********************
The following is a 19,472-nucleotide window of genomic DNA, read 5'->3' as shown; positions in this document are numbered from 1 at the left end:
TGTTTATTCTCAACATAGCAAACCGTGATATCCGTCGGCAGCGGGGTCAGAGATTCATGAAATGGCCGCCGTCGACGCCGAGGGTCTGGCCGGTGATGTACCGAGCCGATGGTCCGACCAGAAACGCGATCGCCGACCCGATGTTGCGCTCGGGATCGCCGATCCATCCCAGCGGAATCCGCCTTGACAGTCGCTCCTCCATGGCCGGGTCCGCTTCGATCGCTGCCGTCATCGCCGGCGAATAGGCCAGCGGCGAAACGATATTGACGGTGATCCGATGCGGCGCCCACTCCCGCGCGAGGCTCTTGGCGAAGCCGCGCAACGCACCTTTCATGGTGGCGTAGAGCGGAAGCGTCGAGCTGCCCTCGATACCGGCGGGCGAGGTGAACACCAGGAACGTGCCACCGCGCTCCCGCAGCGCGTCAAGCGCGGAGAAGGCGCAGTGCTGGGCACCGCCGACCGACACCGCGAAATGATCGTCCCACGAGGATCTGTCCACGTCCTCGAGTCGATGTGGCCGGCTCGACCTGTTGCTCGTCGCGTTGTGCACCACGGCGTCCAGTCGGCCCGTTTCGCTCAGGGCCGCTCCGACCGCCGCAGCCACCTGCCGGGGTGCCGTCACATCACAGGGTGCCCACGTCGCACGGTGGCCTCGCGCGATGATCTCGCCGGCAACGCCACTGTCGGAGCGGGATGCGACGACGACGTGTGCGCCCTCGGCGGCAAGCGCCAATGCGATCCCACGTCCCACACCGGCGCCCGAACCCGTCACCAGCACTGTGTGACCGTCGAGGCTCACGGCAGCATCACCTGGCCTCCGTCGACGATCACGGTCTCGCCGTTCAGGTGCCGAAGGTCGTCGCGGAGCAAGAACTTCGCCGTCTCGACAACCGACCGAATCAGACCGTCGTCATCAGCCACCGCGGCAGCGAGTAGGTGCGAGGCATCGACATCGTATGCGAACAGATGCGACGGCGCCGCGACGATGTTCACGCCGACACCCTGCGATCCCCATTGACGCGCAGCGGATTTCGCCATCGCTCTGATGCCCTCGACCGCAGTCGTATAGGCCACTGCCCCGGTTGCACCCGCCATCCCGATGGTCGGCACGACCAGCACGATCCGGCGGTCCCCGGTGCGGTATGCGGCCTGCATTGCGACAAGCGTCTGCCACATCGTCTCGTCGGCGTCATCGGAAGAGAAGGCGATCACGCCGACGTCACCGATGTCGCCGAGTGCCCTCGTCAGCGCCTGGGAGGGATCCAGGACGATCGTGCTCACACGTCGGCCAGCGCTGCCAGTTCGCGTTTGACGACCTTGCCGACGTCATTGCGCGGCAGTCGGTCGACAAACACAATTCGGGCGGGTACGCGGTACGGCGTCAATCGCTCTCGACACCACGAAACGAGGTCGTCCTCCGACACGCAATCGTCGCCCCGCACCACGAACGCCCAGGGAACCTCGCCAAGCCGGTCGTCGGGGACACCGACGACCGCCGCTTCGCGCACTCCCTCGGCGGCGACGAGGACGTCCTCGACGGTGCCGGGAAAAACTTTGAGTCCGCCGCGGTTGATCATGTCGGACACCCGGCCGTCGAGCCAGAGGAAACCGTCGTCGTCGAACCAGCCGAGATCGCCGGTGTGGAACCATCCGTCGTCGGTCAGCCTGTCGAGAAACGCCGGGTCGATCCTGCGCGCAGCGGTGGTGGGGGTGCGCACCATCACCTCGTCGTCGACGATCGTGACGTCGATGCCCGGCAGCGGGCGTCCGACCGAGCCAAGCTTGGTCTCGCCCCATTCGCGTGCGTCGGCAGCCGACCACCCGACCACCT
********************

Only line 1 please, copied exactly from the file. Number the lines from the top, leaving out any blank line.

The following is a 19,472-nucleotide window of genomic DNA, read 5'->3' as shown; positions in this document are numbered from 1 at the left end: